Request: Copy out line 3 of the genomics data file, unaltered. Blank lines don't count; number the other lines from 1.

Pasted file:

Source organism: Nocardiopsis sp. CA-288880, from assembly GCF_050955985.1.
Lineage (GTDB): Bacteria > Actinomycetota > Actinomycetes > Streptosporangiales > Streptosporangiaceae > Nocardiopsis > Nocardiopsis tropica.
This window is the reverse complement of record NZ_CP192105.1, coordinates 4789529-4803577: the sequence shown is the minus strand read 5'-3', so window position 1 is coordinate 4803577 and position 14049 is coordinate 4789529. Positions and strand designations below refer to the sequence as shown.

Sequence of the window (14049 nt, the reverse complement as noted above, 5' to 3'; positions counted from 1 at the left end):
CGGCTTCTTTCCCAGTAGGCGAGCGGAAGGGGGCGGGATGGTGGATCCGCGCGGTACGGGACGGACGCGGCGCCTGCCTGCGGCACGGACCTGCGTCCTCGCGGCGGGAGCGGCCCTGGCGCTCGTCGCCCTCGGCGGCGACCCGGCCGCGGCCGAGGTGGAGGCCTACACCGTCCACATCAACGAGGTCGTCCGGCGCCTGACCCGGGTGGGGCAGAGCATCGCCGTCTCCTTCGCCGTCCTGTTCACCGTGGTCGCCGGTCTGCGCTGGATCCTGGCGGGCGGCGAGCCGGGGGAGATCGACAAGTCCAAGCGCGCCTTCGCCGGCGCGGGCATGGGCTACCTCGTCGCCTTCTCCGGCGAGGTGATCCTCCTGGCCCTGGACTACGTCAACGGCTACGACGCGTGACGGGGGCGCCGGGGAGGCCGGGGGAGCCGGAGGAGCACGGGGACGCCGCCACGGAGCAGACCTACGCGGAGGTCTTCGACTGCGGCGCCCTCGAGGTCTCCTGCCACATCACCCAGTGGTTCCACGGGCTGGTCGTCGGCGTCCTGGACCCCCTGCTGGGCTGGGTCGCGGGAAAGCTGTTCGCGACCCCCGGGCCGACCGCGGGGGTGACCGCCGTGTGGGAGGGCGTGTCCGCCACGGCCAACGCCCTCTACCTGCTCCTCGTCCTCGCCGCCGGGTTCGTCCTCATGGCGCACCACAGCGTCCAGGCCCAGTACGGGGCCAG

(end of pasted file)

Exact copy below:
This window is the reverse complement of record NZ_CP192105.1, coordinates 4789529-4803577: the sequence shown is the minus strand read 5'-3', so window position 1 is coordinate 4803577 and position 14049 is coordinate 4789529. Positions and strand designations below refer to the sequence as shown.